A recent snake was captured in Indonesia in 2016 that was reported at 26 ft. These seem to be about the size limit for these snakes. Measurements over this size should elicit a great deal of skepticism. NBC for example, reported at 49′ snake in Indonesia in 2004. This proved to be completely false. The snake was measured by a reporter a few weeks later at only 21′-23′ (The range is included I’m guessing because it’s really hard to measure a snake that big).

    A Man-Eater: Myth or Mistaken Identity?

    Most people who breed reticulated pythons will argue against the ‘man eating’ reputation of these snakes. That’s only fair. The more of a reptuation they have as a man-eater, the greater the chances that local governments will want to restrict access to these reptiles. Snake breeders will likely explain that you have to have great respect for them, but that given the right care, they’re great snakes to have. News media will portray their darker side – possibly in an attempt to gain more viewership.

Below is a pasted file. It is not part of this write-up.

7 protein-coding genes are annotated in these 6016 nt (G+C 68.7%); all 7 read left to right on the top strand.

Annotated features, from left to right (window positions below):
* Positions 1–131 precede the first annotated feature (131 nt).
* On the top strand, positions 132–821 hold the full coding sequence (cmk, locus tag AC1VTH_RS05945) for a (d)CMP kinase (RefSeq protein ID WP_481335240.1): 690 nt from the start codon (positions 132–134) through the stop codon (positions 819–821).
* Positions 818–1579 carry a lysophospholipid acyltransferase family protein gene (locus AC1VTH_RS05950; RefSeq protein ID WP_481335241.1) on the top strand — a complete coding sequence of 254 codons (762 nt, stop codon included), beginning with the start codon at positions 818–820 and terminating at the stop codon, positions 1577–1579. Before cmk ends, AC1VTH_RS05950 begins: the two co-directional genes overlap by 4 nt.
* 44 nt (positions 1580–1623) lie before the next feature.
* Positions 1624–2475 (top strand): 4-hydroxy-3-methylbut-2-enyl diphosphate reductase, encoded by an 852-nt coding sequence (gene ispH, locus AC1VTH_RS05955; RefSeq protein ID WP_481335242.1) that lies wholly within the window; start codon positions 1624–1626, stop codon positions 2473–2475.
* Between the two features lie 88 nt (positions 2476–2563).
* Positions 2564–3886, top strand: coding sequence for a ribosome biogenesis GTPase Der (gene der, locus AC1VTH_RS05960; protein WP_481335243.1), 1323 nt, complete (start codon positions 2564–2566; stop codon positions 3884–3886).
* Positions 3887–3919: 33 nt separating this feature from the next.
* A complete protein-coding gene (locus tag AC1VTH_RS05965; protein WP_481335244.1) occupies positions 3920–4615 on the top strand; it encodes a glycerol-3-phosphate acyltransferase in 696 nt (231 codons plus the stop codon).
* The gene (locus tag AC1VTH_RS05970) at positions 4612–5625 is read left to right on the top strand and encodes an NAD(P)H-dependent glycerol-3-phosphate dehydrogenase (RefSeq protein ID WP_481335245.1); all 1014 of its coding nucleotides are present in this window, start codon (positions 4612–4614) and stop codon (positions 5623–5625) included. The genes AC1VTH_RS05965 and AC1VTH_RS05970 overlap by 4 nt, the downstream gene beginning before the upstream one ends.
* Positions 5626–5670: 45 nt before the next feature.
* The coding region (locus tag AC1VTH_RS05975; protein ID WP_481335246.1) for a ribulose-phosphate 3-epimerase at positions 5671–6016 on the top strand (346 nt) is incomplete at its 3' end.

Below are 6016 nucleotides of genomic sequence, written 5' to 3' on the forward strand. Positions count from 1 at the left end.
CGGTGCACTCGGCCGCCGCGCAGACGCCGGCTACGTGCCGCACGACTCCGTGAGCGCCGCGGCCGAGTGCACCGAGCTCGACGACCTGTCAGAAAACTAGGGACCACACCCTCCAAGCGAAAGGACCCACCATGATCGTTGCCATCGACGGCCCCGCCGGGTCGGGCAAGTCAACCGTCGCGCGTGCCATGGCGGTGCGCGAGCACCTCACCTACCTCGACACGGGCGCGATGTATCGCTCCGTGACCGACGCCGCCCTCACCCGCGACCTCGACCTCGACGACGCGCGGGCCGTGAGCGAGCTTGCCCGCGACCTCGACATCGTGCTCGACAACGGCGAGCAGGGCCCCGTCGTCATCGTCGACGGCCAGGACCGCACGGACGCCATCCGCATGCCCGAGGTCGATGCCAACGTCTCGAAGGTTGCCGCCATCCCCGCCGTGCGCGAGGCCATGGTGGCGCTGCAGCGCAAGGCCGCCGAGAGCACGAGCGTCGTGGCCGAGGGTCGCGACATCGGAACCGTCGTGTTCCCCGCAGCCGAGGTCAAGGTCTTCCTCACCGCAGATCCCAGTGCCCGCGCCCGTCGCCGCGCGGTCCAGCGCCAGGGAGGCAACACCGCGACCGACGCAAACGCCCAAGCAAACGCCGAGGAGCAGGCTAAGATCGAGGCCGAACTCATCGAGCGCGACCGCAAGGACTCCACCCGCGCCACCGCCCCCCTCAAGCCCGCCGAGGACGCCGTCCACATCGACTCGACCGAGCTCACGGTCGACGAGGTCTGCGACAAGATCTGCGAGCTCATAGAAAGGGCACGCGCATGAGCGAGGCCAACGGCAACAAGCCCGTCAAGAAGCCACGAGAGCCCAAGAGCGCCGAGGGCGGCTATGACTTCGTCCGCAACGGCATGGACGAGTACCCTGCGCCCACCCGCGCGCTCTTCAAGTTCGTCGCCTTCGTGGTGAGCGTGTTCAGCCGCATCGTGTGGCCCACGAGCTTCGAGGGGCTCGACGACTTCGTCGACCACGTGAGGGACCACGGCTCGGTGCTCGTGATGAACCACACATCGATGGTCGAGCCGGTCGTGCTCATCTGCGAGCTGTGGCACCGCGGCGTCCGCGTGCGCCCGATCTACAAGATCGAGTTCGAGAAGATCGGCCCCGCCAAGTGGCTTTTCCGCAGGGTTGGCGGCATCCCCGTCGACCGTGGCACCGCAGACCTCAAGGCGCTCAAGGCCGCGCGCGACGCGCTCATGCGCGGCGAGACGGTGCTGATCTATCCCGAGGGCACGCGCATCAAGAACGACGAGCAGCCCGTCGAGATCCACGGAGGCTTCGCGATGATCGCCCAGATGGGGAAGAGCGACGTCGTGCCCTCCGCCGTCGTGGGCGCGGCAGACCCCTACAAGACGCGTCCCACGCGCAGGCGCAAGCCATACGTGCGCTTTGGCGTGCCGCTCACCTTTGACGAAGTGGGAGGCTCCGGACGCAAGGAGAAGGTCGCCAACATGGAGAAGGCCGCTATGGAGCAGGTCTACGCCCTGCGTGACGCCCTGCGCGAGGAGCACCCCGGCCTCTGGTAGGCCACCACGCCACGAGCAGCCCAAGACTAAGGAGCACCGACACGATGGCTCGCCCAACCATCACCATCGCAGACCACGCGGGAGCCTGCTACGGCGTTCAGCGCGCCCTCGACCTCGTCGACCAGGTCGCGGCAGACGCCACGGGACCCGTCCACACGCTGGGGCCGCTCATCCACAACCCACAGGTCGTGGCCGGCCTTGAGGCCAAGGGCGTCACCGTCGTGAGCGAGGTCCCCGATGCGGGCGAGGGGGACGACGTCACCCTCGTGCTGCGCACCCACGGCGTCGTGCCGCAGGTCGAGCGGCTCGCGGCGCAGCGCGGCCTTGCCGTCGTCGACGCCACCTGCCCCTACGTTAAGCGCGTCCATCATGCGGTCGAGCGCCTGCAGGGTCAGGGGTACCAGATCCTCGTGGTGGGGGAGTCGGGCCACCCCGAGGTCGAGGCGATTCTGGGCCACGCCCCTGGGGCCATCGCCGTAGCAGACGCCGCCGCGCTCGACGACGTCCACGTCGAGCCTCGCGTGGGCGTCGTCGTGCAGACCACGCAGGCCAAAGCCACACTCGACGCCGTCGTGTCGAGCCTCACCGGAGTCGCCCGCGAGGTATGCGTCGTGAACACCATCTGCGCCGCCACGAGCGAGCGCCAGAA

Sensationalism aside, a case can be made that the reticulated python can be, in fact, a man-eater. There have been several reported attacks by wild snakes, deaths from captive animals and in at least one well documented case, proof the best proof we have that a man was actually consumed by a reticulated python (as seen in the video below).

    This video was taken of a 23 foot reticulated python that was cut open to reveal the body of a 25 year old farmer – Akbar. Apparently Akbar was working at a palm plantation on the island of Sulawesi. He would have encountered a Sulawesi Reticulated python, a species known for both being extremely large, but also being extremely aggressive. In other words, this may be one of the only pythons capable of eating a man.